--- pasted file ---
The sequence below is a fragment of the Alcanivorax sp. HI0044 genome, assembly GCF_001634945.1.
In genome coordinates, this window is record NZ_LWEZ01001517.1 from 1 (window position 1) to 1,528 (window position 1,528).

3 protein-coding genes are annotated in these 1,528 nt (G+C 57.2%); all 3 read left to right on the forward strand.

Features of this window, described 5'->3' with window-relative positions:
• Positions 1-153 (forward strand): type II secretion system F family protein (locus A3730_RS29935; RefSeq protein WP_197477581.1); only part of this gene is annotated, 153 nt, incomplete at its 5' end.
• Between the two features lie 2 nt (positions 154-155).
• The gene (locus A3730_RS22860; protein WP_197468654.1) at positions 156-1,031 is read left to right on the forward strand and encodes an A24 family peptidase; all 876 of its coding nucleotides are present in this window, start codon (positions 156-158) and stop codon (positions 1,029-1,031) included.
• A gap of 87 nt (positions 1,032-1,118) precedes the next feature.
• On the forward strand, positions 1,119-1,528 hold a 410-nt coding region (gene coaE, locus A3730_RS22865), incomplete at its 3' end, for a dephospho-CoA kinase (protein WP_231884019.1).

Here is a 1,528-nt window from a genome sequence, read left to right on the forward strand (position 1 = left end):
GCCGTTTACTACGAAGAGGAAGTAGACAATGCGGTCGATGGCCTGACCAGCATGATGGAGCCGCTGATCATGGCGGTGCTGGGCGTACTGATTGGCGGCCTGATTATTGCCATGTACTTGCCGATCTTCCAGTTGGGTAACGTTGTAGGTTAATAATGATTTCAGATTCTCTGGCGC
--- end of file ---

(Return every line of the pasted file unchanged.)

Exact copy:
The sequence below is a fragment of the Alcanivorax sp. HI0044 genome, assembly GCF_001634945.1.
In genome coordinates, this window is record NZ_LWEZ01001517.1 from 1 (window position 1) to 1,528 (window position 1,528).

3 protein-coding genes are annotated in these 1,528 nt (G+C 57.2%); all 3 read left to right on the forward strand.

Features of this window, described 5'->3' with window-relative positions:
• Positions 1-153 (forward strand): type II secretion system F family protein (locus A3730_RS29935; RefSeq protein WP_197477581.1); only part of this gene is annotated, 153 nt, incomplete at its 5' end.
• Between the two features lie 2 nt (positions 154-155).
• The gene (locus A3730_RS22860; protein WP_197468654.1) at positions 156-1,031 is read left to right on the forward strand and encodes an A24 family peptidase; all 876 of its coding nucleotides are present in this window, start codon (positions 156-158) and stop codon (positions 1,029-1,031) included.
• A gap of 87 nt (positions 1,032-1,118) precedes the next feature.
• On the forward strand, positions 1,119-1,528 hold a 410-nt coding region (gene coaE, locus A3730_RS22865), incomplete at its 3' end, for a dephospho-CoA kinase (protein WP_231884019.1).

Here is a 1,528-nt window from a genome sequence, read left to right on the forward strand (position 1 = left end):
GCCGTTTACTACGAAGAGGAAGTAGACAATGCGGTCGATGGCCTGACCAGCATGATGGAGCCGCTGATCATGGCGGTGCTGGGCGTACTGATTGGCGGCCTGATTATTGCCATGTACTTGCCGATCTTCCAGTTGGGTAACGTTGTAGGTTAATAATGATTTCAGATTCTCTGGCGC